Mac under $1,300 for Video Editing

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Hello,

I would like to purchase a new MacBook or iMac for video editing. My budget is $1,300 (Canadian dollars). I am looking at refurbished models.

Which of the following options would you recommend? I also welcome other suggestions within my price range:

1. http://store.apple.com/ca/product/FE086LL/A/refurbished-215-inch-imac-27ghz-quad-core-Intel-Core-i5

Originally released September 2013
21.5-inch (diagonal) LED-backlit display with IPS technology; 1920-by-1080 resolution
8GB memory
1TB hard drive1
Intel Iris Pro graphics
Built-in FaceTime HD camera


2. http://store.apple.com/ca/product/FD094LL/A/refurbished-215-inch-imac-29ghz-quad-core-Intel-Core-i5

Originally released October 2012

21.5-inch LED-backlit glossy widescreen display

8GB memory

1TB hard drive

NVIDIA GeForce GT 650M with 512MB

Built-in FaceTime HD camera

3. http://store.apple.com/ca/product/FE865LL/A/refurbished-133-inch-macbook-pro-24ghz-dual-core-intel-core-i5

Originally released October 2013
13.3-inch (diagonal) Retina display; 2560-by-1600 resolution at 227 pixels per inch
8GB of 1600MHz DDR3L SDRAM
256GB Flash Storage1
720p FaceTime HD camera
Intel Iris Graphics

Looking forward to your feedback.
 

pigoo3

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First things first. You either need a laptop/notebook computer or a desktop computer. If you NEED the portability of a notebook computer then get one…and ONLY consider notebook computers. If you DON'T NEED the portability of a notebook computer…then get a desktop computer…and only consider desktop models.

Do this…and you already greatly reduce the 3 choices you listed (1 notebook model & 2 desktop models).

- Nick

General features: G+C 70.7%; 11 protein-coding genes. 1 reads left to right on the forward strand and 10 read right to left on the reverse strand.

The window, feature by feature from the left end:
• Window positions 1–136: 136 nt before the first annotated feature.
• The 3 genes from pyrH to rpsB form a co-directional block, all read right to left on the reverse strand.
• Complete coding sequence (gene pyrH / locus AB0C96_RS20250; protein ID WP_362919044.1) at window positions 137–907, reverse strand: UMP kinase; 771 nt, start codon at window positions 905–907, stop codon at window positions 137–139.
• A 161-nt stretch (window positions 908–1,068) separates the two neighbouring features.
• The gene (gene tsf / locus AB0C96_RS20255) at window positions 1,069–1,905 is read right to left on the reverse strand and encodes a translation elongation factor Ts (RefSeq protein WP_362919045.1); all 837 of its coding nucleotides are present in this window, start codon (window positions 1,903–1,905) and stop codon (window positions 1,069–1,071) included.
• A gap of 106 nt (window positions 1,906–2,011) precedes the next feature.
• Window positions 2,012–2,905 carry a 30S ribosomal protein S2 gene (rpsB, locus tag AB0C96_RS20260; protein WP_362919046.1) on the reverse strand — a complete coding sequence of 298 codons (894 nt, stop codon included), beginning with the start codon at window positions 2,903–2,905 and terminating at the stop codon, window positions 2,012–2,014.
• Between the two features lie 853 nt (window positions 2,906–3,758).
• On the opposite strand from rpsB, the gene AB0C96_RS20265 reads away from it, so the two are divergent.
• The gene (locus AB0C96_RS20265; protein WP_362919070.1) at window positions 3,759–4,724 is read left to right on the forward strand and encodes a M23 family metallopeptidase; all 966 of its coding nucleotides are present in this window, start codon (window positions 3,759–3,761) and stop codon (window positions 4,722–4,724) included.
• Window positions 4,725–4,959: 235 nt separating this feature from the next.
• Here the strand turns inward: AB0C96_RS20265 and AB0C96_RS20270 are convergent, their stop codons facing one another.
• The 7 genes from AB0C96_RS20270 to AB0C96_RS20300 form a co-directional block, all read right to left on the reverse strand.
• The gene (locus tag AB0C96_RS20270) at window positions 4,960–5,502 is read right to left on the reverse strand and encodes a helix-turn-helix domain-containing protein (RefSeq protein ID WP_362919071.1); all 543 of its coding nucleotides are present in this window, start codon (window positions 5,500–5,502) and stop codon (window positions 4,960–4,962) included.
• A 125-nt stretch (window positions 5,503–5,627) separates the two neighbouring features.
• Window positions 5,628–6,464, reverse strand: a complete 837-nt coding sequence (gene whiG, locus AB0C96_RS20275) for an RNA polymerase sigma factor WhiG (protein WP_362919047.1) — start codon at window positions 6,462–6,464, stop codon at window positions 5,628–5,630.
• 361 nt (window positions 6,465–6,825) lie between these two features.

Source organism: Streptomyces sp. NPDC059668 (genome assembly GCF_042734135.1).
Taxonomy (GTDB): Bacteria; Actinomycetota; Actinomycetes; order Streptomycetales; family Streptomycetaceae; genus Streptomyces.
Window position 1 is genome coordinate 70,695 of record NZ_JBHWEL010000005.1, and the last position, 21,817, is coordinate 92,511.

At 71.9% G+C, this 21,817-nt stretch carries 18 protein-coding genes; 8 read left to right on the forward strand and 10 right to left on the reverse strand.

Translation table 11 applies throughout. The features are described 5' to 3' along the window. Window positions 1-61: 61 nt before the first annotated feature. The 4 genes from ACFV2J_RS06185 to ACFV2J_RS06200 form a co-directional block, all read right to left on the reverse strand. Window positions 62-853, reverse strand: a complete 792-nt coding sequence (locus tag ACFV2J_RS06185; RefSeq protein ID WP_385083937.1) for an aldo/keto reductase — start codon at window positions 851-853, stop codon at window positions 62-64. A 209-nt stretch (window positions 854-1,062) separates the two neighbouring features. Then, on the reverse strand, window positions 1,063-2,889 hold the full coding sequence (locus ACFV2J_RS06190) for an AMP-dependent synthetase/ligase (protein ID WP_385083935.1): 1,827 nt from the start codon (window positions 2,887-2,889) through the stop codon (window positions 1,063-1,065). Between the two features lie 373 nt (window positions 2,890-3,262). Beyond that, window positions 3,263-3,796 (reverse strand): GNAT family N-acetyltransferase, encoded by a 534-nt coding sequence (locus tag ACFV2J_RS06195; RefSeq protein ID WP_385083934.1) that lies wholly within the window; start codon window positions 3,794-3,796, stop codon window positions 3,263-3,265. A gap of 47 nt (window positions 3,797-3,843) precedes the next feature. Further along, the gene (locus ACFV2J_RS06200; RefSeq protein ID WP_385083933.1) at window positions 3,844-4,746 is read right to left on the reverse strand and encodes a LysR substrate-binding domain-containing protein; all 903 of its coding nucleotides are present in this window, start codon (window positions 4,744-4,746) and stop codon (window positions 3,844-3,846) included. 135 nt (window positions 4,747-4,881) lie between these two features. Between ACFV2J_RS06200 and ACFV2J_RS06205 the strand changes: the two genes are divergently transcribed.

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Hi Nick,

Thank you for your reply and for your feedback. I am comfortable with either a desktop computer or laptop. I just want to get the best quality for my money's worth.

Is there a big difference between these three options in terms of quality?

Thanks!
 

Raz0rEdge

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Quality, no..

The other thing you want to look at is that the 21.5" iMac had user-upgradable memory for a while and then it no longer did. I forget what year that changed and that's important because both the machines you listed here have 8GB of memory and for Video Editing you really want to give it as much as you can and that's 16GB on these machines..
 

pigoo3

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I am comfortable with either a desktop computer or laptop. I just want to get the best quality for my money's worth.

I understand that you may be comfortable with either a desktop or laptop…but the point is…why pay for the portability of a laptop computer if you don't need it??

You almost always get more "bang for the buck" if you purchase a desktop computer.

So if you don't need the portability of a laptop computer…and are quite satisfied with a desktop computer…then eliminate the laptop model from the list…then we only need to discuss the remaining 2 desktop models.:)